Mayor Cecil Clarke 1: Governance 0

We’ve been hearing a lot about the rules of international business lately—much of it from a career politician who has never worked in the private sector.

Do you know what’s big in the world of international business since Enron? Madoff? The 2008 financial crisis?


I’ll let those anti-development, bleeding heart, pudding heads at the International Finance Corporation (IFC) explain why:

Corporate governance is defined as the structures and processes by which companies are directed and controlled.

Good corporate governance helps companies operate more efficiently, improve access to capital, mitigate risk, and safeguard against mismanagement. It makes companies more accountable and transparent to investors and gives them the tools to respond to stakeholder concerns.

Corporate governance also contributes to development. Increased access to capital encourages new investments, boosts economic growth, and provides employment opportunities.

Do you know what’s completely lacking in the Port of Sydney Development Corporation?


After the shenanigans at council this week, I’d all but given up hope on the governance front, but literally as I’m typing this, I’m listening to Sydney-Victoria MP Mark Eyking on CBC Cape Breton Information Morning saying the federal government will pony up one-third of the cost of a second cruise ship berth once the CBRM has put a permanent port board in place.


And not a moment too soon.


Port of Sydney Development Corporation AGM, 15 December 2016.

Port of Sydney Development Corporation AGM, 15 December 2016.


Interim Doesn’t Mean Forever

At last week’s Port AGM, interim board chair and CBRM CAO Michael Merritt told attendees that the interim board, in place for 20 months now, is about to begin the process of “vetting” candidates for the permanent board. What they have been doing for the past 20 months instead of vetting candidates for the permanent board remains a mystery. (Although in the case of at least one board member, District 9 Councilor George MacDonald, I can tell you what he has not been doing — he has not been learning anything about the port. He’s said so on the record. Twice.)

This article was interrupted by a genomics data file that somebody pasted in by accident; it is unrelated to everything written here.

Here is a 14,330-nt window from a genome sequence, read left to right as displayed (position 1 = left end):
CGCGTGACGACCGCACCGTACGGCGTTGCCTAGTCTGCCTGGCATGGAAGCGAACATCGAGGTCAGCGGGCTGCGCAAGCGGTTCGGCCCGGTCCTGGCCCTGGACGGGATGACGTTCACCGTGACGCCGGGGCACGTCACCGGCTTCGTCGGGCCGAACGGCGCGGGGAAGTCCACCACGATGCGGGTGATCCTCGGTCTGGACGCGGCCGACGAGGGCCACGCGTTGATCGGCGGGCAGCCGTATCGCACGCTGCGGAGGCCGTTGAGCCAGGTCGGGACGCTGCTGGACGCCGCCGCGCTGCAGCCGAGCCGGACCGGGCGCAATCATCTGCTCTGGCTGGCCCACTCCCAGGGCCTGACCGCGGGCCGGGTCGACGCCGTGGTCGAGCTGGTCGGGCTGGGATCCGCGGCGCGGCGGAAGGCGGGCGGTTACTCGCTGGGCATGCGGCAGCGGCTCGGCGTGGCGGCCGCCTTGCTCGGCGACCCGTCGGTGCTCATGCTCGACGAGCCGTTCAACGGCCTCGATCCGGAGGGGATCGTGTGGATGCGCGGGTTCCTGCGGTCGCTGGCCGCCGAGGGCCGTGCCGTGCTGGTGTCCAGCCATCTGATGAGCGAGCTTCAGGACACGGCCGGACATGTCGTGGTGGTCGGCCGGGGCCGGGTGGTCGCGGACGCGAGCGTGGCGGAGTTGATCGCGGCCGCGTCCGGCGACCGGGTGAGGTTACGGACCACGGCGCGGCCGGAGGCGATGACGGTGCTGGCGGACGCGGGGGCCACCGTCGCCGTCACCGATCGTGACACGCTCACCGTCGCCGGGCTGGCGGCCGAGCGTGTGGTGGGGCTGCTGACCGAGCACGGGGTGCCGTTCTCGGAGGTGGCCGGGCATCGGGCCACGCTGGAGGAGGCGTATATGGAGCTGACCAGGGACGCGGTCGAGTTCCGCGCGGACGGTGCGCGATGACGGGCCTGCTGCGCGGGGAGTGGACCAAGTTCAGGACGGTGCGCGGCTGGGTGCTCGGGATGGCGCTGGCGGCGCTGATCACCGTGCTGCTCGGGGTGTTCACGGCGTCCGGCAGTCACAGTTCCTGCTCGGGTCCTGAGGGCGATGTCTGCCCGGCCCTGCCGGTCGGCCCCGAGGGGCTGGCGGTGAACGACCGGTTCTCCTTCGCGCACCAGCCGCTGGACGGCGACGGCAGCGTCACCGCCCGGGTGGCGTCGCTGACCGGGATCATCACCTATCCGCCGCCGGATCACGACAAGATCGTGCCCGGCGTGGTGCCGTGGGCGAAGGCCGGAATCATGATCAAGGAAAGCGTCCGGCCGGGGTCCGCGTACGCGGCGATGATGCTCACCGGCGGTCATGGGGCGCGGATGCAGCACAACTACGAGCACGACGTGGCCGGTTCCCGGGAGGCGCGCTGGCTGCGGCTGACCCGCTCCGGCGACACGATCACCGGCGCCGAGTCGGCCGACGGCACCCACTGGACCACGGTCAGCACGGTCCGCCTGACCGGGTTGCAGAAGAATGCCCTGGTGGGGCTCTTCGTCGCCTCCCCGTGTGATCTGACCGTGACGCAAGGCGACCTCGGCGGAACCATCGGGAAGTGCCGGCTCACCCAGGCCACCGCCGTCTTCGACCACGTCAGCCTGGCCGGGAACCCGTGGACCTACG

To refresh your memory: the Articles of Association of the Port of Sydney bar elected officials and municipal employees from sitting on the port board. Instead, they call for an independent board made up of representatives of the community, each of whom brings some necessary expertise to the table. Through the magic of a “notwithstanding” clause, however, the port is currently run by an interim board (in place since 1 April 2015) made up of Mayor Cecil Clarke, Councilors George MacDonald, Clarence Prince and Jim MacLeod and chaired by CBRM CAO Michael Merritt.

During last Thursday’s AGM, Merritt attempted to appoint another councilor to the interim board to replace former District 8 Councilor Kevin Saccary who lost his seat in last October’s elections. The councilors, who are the “members” of the Port of Sydney Development Corporation, declined to do so, calling instead for Merritt to get cracking on appointing the permanent board.

Merritt shows little appetite to get cracking: he hopes they can have the real board in place by April 2017.